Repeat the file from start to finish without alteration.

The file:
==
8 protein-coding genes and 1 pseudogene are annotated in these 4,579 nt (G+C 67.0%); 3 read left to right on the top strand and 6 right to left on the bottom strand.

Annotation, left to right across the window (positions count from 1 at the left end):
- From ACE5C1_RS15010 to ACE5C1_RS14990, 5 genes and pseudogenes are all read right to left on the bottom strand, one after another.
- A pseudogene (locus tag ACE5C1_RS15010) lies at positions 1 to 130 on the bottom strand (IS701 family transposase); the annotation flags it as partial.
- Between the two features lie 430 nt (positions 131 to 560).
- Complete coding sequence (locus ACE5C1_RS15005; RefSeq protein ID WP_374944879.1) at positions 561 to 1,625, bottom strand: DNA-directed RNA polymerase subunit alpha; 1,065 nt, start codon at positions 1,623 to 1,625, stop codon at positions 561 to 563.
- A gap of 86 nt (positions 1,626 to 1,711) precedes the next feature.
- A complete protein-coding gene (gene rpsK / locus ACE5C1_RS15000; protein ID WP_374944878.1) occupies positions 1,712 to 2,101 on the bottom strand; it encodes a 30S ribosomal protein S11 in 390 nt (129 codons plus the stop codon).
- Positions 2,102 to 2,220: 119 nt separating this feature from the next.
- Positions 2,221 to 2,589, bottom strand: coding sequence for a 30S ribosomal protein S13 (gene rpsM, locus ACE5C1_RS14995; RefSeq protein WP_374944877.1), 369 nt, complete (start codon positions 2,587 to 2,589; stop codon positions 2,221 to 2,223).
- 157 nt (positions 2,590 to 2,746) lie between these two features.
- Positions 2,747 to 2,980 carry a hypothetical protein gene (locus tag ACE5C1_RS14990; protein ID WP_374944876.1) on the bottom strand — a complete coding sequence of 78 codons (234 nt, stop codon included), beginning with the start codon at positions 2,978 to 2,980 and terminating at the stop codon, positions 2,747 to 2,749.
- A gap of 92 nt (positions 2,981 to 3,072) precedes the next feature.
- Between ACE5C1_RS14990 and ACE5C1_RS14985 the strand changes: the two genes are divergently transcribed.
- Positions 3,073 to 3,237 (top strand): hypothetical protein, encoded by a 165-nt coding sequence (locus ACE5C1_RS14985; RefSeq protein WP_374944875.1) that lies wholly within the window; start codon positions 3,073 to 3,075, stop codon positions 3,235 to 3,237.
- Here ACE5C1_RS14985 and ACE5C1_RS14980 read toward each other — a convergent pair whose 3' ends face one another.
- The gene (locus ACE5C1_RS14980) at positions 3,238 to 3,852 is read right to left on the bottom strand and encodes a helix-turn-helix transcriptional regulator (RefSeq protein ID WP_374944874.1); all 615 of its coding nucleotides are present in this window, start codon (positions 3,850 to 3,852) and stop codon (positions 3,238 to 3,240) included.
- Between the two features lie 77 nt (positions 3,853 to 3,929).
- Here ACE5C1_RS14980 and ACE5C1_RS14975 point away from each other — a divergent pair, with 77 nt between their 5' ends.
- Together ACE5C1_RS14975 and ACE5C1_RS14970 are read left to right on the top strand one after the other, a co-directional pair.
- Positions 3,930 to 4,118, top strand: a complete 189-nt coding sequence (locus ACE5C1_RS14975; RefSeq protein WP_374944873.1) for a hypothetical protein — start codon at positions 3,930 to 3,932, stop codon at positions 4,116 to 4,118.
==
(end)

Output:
8 protein-coding genes and 1 pseudogene are annotated in these 4,579 nt (G+C 67.0%); 3 read left to right on the top strand and 6 right to left on the bottom strand.

Annotation, left to right across the window (positions count from 1 at the left end):
- From ACE5C1_RS15010 to ACE5C1_RS14990, 5 genes and pseudogenes are all read right to left on the bottom strand, one after another.
- A pseudogene (locus tag ACE5C1_RS15010) lies at positions 1 to 130 on the bottom strand (IS701 family transposase); the annotation flags it as partial.
- Between the two features lie 430 nt (positions 131 to 560).
- Complete coding sequence (locus ACE5C1_RS15005; RefSeq protein ID WP_374944879.1) at positions 561 to 1,625, bottom strand: DNA-directed RNA polymerase subunit alpha; 1,065 nt, start codon at positions 1,623 to 1,625, stop codon at positions 561 to 563.
- A gap of 86 nt (positions 1,626 to 1,711) precedes the next feature.
- A complete protein-coding gene (gene rpsK / locus ACE5C1_RS15000; protein ID WP_374944878.1) occupies positions 1,712 to 2,101 on the bottom strand; it encodes a 30S ribosomal protein S11 in 390 nt (129 codons plus the stop codon).
- Positions 2,102 to 2,220: 119 nt separating this feature from the next.
- Positions 2,221 to 2,589, bottom strand: coding sequence for a 30S ribosomal protein S13 (gene rpsM, locus ACE5C1_RS14995; RefSeq protein WP_374944877.1), 369 nt, complete (start codon positions 2,587 to 2,589; stop codon positions 2,221 to 2,223).
- 157 nt (positions 2,590 to 2,746) lie between these two features.
- Positions 2,747 to 2,980 carry a hypothetical protein gene (locus tag ACE5C1_RS14990; protein ID WP_374944876.1) on the bottom strand — a complete coding sequence of 78 codons (234 nt, stop codon included), beginning with the start codon at positions 2,978 to 2,980 and terminating at the stop codon, positions 2,747 to 2,749.
- A gap of 92 nt (positions 2,981 to 3,072) precedes the next feature.
- Between ACE5C1_RS14990 and ACE5C1_RS14985 the strand changes: the two genes are divergently transcribed.
- Positions 3,073 to 3,237 (top strand): hypothetical protein, encoded by a 165-nt coding sequence (locus ACE5C1_RS14985; RefSeq protein WP_374944875.1) that lies wholly within the window; start codon positions 3,073 to 3,075, stop codon positions 3,235 to 3,237.
- Here ACE5C1_RS14985 and ACE5C1_RS14980 read toward each other — a convergent pair whose 3' ends face one another.
- The gene (locus ACE5C1_RS14980) at positions 3,238 to 3,852 is read right to left on the bottom strand and encodes a helix-turn-helix transcriptional regulator (RefSeq protein ID WP_374944874.1); all 615 of its coding nucleotides are present in this window, start codon (positions 3,850 to 3,852) and stop codon (positions 3,238 to 3,240) included.
- Between the two features lie 77 nt (positions 3,853 to 3,929).
- Here ACE5C1_RS14980 and ACE5C1_RS14975 point away from each other — a divergent pair, with 77 nt between their 5' ends.
- Together ACE5C1_RS14975 and ACE5C1_RS14970 are read left to right on the top strand one after the other, a co-directional pair.
- Positions 3,930 to 4,118, top strand: a complete 189-nt coding sequence (locus ACE5C1_RS14975; RefSeq protein WP_374944873.1) for a hypothetical protein — start codon at positions 3,930 to 3,932, stop codon at positions 4,116 to 4,118.